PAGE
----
The Cold War and After: History, Theory, and the Logic of International Politics

By Marc Trachtenberg | Go to book overview

CHAPTER FIVE
The Making of the Western Defense System:
France, the United States, and MC 48

IN DECEMBER 1954 the NATO Council formally adopted a document called MC 48, a report by the Alliance's Military Committee on ‘The Most Effective Pattern of NATO Military Strength for the Next Few Years.” In approving this document, the Council authorized the military authorities of the Alliance to “plan and make preparations on the assumption that atomic and thermonuclear weapons will be used in defense from the outset.”1

This article was originally written in French for delivery at a conference on France and NATO held in Paris in February 1996. That version was published in Maurice Va'isse, Pierre Mélandri, and Frédéric Bozo, eds., La France et l'OTAN, 1949–1996 (Paris: Éditions Complexe, 1996), and appears here in English for the first time.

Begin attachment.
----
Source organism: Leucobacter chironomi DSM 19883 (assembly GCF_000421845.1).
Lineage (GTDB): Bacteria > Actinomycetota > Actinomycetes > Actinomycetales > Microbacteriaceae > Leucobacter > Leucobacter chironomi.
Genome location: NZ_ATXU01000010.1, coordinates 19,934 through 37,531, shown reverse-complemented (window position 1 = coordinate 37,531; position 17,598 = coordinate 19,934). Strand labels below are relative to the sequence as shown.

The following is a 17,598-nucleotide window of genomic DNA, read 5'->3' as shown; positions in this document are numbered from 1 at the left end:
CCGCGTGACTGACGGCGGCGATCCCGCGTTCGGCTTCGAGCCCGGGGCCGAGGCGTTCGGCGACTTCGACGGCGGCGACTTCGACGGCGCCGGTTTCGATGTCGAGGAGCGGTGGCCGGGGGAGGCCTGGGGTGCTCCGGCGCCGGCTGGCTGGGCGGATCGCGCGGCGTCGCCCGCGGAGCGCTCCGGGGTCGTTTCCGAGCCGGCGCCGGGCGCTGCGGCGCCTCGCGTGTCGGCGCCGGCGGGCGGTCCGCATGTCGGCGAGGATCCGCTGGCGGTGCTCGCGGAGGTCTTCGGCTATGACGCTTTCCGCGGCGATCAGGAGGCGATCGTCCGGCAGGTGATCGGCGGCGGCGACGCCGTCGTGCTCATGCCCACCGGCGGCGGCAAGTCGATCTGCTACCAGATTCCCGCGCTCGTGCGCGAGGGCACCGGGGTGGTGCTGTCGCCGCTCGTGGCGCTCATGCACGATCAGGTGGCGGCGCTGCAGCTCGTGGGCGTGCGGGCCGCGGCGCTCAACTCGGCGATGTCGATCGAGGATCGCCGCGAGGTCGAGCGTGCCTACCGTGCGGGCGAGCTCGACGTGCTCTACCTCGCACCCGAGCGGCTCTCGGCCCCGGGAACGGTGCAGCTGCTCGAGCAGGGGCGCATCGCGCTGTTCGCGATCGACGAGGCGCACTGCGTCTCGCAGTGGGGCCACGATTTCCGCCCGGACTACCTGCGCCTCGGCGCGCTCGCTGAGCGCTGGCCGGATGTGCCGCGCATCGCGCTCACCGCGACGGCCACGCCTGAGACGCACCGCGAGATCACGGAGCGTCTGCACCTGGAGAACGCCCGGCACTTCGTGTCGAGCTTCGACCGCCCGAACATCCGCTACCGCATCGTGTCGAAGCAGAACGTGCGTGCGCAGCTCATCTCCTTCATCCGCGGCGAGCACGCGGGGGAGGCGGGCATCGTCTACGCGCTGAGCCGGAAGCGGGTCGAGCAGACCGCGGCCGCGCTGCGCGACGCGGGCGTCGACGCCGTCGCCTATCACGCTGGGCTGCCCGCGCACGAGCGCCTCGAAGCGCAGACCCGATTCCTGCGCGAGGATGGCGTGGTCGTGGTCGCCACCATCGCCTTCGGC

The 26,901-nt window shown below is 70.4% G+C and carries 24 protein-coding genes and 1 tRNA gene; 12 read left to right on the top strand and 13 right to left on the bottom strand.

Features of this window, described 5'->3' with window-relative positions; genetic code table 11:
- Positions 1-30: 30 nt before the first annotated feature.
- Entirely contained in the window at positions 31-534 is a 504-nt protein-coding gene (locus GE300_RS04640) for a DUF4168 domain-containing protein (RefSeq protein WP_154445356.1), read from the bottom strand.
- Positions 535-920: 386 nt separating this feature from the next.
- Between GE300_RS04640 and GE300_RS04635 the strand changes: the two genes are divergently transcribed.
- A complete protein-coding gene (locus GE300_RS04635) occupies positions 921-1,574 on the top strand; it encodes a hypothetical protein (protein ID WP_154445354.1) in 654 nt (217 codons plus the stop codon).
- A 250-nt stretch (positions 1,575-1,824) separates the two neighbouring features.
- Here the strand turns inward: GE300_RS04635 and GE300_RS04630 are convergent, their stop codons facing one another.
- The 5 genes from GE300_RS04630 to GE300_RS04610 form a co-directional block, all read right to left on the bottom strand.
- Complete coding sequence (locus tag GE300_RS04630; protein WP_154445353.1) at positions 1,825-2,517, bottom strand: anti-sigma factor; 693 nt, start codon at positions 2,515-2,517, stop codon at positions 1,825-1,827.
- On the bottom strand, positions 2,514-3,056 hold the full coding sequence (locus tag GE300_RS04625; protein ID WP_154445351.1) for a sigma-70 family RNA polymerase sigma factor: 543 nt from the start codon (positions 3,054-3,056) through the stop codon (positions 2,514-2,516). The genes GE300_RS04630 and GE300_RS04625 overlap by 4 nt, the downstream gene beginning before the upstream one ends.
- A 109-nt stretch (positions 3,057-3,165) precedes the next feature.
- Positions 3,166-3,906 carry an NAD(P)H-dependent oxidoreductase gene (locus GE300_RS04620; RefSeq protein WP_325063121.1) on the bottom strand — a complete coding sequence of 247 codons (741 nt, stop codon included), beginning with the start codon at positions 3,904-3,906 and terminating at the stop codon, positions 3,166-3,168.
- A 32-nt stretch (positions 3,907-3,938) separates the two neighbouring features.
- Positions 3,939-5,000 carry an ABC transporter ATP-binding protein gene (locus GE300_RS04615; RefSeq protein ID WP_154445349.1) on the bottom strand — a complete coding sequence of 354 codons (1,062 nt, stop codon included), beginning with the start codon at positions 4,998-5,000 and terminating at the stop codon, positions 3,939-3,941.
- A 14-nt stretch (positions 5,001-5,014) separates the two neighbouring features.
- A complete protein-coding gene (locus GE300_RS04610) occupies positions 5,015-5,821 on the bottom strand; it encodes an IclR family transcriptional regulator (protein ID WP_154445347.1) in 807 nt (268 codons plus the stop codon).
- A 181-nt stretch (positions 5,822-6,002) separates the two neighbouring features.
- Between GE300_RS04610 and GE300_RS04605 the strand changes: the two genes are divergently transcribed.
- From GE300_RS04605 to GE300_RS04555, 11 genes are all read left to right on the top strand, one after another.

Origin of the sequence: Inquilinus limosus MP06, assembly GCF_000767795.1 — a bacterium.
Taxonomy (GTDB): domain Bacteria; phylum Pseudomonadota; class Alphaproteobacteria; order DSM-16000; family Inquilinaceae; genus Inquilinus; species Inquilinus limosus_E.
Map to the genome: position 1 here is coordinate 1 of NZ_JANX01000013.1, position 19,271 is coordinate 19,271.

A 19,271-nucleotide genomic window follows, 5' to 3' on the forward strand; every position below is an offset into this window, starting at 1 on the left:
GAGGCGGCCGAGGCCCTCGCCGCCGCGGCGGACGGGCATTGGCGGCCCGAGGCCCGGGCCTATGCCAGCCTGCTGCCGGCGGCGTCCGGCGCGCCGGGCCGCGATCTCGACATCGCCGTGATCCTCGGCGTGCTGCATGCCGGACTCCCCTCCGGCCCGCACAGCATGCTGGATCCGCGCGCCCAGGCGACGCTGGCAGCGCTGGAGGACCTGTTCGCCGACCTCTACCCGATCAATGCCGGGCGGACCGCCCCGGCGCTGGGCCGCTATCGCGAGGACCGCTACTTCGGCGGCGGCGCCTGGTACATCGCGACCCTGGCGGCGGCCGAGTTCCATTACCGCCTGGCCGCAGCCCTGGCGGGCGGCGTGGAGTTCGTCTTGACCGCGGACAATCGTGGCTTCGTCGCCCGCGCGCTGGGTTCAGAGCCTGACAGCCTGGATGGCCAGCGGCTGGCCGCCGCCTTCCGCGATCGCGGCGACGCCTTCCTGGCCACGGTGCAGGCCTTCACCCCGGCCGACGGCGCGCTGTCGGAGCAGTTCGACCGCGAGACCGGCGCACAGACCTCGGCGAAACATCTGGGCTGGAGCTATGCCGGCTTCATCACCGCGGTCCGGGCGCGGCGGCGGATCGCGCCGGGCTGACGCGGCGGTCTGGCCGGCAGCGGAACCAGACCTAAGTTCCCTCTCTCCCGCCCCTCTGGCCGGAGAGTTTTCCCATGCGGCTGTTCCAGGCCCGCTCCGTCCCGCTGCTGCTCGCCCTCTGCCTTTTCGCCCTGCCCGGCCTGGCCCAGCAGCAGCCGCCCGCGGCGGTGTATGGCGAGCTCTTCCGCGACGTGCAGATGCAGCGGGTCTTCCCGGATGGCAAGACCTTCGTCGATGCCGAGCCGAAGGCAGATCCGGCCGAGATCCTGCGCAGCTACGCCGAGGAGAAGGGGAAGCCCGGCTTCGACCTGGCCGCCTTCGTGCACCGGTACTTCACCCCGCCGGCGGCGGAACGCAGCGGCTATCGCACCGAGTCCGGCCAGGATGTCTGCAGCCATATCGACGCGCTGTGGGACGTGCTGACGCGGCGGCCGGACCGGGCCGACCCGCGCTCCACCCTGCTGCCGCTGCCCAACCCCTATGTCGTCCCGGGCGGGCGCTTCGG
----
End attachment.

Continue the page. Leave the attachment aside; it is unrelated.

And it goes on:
1 See Note de la Direction Politique, “Guerre atomique,” December 13,1954, Documents diplomatiques français: 1954 (Paris, 1987), pp. 906–7; henceforth cited in this form: DDF 1954, pp. 906–7. OnMC 48, see also U. S. Department of State, Foreign Relations of the United States: 1952–1954, vol. 5 (Washington, D.C., 1983), pp. 482–562 (henceforth cited in this form: FRUS 1952–54, 5:482–56); Robert J. Watson, History of the Joint Chiefs of Staff, vol. 5: The Joint Chiefs of Staff and National Policy 1953–1954 (Washington, D.C.: Office of Joint History,1986), pp. 304–17; and three British documents: “Report by the Military Committee on the Most Effective Pattern of NATO Military Strength for the Next Few Years,” Annex A to J.P.(54) 77 (Final), August 19,1954, “Standing Group Report to the Military Committee on SACEUR's Capability Study, 1967,” Annex to J.P.(54) 76 (Final), September 2,1954, and “The Most Effective Pattern of NATO Military Strength for the Next Few Years: Report by the Joint Planning Staff,” J.P.(54) 86 (Final), October 21,1954, all in DEFE 6/26, British National Archives, Kew As for the French sources, the most important ones—those found in the Blanc Papers in the Service Historique de TArmée de Terre in Vincennes—will be cited below. But there is also one rather unusual source that should be cited: the “Mons notes,” found at the end of Philippe Bernert, Roger Wybot et la Bataille pour la D.S.T. (Paris: Presses de la Cité, 1975). Robert Wampler is one of the few historians to have recognized the importance of MC 48 and his analysis is fundamental: Robert Wampler, “Ambiguous Legacy: The United States, Great Britain, and the Foundations of NATO Strategy, 1948–1957” (Ph.D. diss., Harvard University, 1991), chap. 9. For a summary, see Robert Wampler, “NATO Strategic Planning and Nuclear Weapons, 1950–1957,” Nuclear History Program Occasional Paper 6 (College Park, Md.: Center for International Security Studies, 1990), pp. 11–19. [I should also note that after this article was originally written, the full text of MC 48 has been declassified and is available on the NATO Archives website (http://www.nato.int/docu/stratdoc/eng/a541122a.pdf). The September 2 British document cited above is now also available online (http: / /www.php .isn.ethz.ch/collections/colltopic.cfm?lng=en&id=18485&navinfo=14968). It was posted in 2002 as part of a collection of documents relating to NATO planning put together by William Burr and Robert Wampler under the auspices of the Parallel History Project called “Lift

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